After gateway inc. founder Ted Waitt took over his faltering company last week, he moved swiftly to appoint a new management team and outline his vision for returning the PC maker to profitability.
But that vision is going to have to be executed by a company suffering from the effects of poor management decisions and by one operating in a PC industry that has been economically crippled in recent months.
The nations No. 5 PC maker took a $94 million loss last quarter that resulted from a 15 percent drop in consumer PC sales. It is hampered by a high inventory of computer parts in an economy that continues to cool and consumer demand that continues to weaken.
Given all that, analysts are skeptical that Waitt will be able to quickly revive Gateways flagging fortunes.
“Theyre too heavily dependent on the consumer segment,” said Roger Kay, an analyst with International Data Corp., in Framingham, Mass., contending that the company will struggle as long as the economy remains weak. “They dont have commercial business to fall back on as their other competitors do, and they also dont have international diversification to the degree that they should.”
At best, all Gateway can hope for in the next few months is to reduce costs and strive to hold market share, said Ashok Kumar, an analyst with U.S. Bancorp Piper Jaffray Inc., in Minneapolis. Two-thirds of Gateways revenues come from the consumer and small-business segments, which Kumar said will be the slowest growing and most competitive.
Waitt, 38, took back the role of CEO following the sudden departure of Jeff Weitzen, 44, who had been in the position for only a year. While the company said Weitzen retired, analysts and sources said he was ousted over Gateways recent poor performance results.
Gateway officially said the board of directors voted to make the move, but sources said that Waitt, as board chairman and the largest shareholder, effectively controls the board, and the decision was his.
Weitzens downfall ultimately resulted from his decision to build up inventory of computer components during the third quarter despite indications that the U.S. and global economies were slowing. When an expected increase in PC demand failed to materialize in November, Gateway was stuck with large amounts of quickly depreciating computer components.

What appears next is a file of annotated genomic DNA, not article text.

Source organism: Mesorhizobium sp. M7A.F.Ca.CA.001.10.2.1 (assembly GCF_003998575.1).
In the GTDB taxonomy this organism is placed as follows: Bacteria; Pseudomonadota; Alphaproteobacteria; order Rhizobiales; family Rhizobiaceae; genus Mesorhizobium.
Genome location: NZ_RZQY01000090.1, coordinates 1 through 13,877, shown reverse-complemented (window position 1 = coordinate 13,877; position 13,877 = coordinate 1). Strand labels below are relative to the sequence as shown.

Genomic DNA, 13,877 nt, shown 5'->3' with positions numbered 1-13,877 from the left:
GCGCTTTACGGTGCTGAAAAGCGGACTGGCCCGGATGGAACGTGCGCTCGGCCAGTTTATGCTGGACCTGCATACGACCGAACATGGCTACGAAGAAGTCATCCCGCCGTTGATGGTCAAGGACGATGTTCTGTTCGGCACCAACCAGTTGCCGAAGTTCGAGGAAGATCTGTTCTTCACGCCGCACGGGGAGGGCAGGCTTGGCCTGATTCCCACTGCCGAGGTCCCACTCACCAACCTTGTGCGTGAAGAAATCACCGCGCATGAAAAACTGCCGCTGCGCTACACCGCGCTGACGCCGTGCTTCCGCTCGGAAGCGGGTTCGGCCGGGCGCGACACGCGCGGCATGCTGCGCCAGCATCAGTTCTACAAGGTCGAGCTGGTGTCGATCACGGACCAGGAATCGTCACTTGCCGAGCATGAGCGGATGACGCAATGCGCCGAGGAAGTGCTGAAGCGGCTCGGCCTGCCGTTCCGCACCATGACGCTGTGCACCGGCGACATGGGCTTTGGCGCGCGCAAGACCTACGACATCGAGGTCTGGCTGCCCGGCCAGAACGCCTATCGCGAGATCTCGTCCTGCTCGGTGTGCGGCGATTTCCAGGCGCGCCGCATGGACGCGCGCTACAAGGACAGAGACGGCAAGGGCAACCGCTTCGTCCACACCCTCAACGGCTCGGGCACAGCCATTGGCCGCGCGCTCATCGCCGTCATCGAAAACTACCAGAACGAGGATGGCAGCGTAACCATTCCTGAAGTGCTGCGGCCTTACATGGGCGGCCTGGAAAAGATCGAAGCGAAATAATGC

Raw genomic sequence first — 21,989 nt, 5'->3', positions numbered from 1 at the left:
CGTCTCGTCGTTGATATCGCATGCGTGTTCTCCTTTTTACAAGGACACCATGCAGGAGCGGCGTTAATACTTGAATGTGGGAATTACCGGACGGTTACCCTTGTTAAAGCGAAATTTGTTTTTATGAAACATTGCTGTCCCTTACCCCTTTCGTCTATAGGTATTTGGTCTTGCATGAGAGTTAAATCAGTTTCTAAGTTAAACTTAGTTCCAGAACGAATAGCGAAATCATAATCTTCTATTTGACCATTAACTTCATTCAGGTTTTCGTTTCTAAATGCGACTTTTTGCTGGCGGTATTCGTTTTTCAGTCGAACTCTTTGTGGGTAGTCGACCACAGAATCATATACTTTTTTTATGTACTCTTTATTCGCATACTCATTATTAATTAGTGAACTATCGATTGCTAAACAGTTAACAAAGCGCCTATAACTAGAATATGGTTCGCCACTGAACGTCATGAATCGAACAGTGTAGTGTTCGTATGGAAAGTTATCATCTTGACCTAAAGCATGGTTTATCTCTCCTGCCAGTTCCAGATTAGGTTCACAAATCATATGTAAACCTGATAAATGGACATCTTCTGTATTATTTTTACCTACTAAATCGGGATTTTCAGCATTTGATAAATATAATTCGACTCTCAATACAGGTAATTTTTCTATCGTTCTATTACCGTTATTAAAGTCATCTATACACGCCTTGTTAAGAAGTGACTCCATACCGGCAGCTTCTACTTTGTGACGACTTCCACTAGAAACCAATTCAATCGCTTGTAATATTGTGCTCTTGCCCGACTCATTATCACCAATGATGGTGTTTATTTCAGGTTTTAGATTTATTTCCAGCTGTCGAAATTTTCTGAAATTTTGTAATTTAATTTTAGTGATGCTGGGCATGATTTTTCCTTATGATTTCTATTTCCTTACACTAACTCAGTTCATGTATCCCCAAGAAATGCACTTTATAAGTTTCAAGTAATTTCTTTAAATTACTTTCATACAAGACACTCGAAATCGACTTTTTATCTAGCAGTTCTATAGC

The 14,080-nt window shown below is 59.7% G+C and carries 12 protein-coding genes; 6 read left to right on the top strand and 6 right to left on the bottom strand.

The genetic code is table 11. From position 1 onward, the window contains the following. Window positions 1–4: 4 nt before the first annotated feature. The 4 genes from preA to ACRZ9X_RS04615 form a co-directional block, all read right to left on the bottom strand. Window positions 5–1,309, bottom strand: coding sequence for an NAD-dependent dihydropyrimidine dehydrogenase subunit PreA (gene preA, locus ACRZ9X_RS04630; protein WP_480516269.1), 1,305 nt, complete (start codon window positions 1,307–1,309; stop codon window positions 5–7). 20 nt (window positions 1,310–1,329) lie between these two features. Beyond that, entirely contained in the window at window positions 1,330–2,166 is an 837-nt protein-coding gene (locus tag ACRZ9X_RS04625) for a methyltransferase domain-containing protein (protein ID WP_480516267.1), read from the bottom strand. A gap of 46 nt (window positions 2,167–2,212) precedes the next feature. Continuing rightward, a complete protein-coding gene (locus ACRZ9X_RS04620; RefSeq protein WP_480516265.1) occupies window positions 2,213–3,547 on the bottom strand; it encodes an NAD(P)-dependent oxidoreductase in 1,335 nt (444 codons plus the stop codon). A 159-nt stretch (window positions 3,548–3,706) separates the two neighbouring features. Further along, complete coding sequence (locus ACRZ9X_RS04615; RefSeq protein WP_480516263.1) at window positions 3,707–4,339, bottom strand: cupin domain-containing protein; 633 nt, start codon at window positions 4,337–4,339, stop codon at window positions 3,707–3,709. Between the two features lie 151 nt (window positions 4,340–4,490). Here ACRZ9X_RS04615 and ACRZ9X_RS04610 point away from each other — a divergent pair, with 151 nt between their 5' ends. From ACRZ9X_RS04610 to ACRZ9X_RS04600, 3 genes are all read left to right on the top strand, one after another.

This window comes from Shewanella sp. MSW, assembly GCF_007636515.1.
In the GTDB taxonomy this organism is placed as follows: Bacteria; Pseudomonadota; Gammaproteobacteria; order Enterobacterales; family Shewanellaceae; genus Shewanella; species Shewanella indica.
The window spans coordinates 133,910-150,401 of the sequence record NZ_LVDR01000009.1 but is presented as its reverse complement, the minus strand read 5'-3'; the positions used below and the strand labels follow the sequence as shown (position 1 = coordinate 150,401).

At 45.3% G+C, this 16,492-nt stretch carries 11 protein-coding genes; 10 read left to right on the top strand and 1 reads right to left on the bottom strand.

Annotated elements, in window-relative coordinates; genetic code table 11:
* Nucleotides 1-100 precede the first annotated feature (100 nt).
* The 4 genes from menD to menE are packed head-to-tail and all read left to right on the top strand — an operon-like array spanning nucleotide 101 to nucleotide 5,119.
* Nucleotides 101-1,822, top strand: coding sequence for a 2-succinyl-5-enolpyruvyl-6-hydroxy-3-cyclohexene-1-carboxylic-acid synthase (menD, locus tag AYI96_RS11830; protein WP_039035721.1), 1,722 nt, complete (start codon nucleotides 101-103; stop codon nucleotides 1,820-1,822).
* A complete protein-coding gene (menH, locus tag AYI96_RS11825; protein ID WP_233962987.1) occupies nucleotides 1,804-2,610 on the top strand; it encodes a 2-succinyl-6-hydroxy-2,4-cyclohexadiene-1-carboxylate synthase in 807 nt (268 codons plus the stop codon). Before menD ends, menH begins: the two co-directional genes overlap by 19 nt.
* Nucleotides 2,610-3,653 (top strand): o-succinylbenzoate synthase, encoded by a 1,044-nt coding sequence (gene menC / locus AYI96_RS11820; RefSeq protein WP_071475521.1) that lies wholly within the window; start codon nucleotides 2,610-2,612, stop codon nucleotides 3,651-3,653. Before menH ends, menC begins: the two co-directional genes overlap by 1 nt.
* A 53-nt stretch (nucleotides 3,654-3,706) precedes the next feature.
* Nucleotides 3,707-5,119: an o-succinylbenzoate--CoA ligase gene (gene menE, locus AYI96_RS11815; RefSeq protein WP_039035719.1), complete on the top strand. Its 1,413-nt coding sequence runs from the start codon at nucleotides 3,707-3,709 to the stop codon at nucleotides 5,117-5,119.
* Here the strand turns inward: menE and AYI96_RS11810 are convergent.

“Jeff made a bad bet,” said analyst Rob Enderle of Giga Information Group Inc., in Santa Clara, Calif. “If he had made the right bet, he would have been a hero. But he gambled and lost. Gateway built up a rather substantial amount of inventory toward the end of the year in the face of slowing sales. It was clearly a gamble, and Gateway lost the bet. As a result, the bill came due and payable, and weve got a new CEO.”
Weitzen joined the ranks of Gateways unemployed less than a month after announcing cost-cutting initiatives that included laying off more than 3,000 workers—about 12 percent of Gateways work force.
Several workers at a Gateway facility said last week that employees had lost faith in Weitzen, who came to Gateway from AT&T in 1998 as president and chief operating officer, during the companys latest struggles. But not all of Gateways problems can be laid at Weitzens feet. Even before his tenure, the company had failed to diversify, instead pinning its future on the consumer market, analysts said.
The weak economy and slower-than-expected PC sales hurt many of the computer industrys leading players. Aside from Gateway, companies that were forced to issue fourth-quarter warnings included Compaq Computer Corp., Dell Computer Corp., Hewlett-Packard Co. and Intel Corp.
On his first day back last week as chief executive, Waitt wasted no time in shaking things up. He replaced two senior managers and eliminated an undisclosed number of executive positions.
While he avoided directly criticizing his former CEO, he was clearly dissatisfied with the companys recent shortcomings.
“My management style is a lot different than Jeffs. What I needed was a faster, more experienced, more aggressive team, yet something that still combined broad-based industry experience with solid business acumen,” Waitt told analysts in a conference call.
In the sweeping changes, Joe Burke, who joined Gateway in 1995 as vice president for market development, was named to replace John Todd as chief financial officer. Bart Brown, a 12-year company veteran, was named senior vice president, Gateway Consumer, replacing Cliff Holtz. Brown most recently oversaw Gateways “beyond-the-box” strategies, which include sales of peripherals, Internet access and services.
Neither Todd nor Holtz remained with the company.
Waitt said he was reluctant to address specific problems publicly since he hadnt been involved in Gateways day-to-day operations for a year. He refused to take questions in the conference call with Wall Street analysts, but promised to provide them with details and a chance to question him at length at a previously scheduled analyst meeting to be held Feb. 28.
However, Waitt did offer a broad outline of issues he would address. He reiterated Gateways intent to drastically lower prices, a move similar to Dells that has raised the possibility of a price war in the PC industry.
“The top priority is to grow this business,” Waitt said. “Were going to be aggressive on pricing, were going to move forward, were going to have to realign the cost structure so the business will continue to be profitable.”
While the company remains committed to extending its beyond-the-box initiatives, it may curtail future openings of Gateway Country Stores, the direct PC makers retail outlet, Waitt said.
He also vowed to work hard to win customers back.
“Itll be exciting to see what happens,” said Dan Niles, an analyst with Lehman Brothers Holdings Inc., in San Francisco. “There are obviously a lot of changes going on, and it may be a while before well see the results of that.”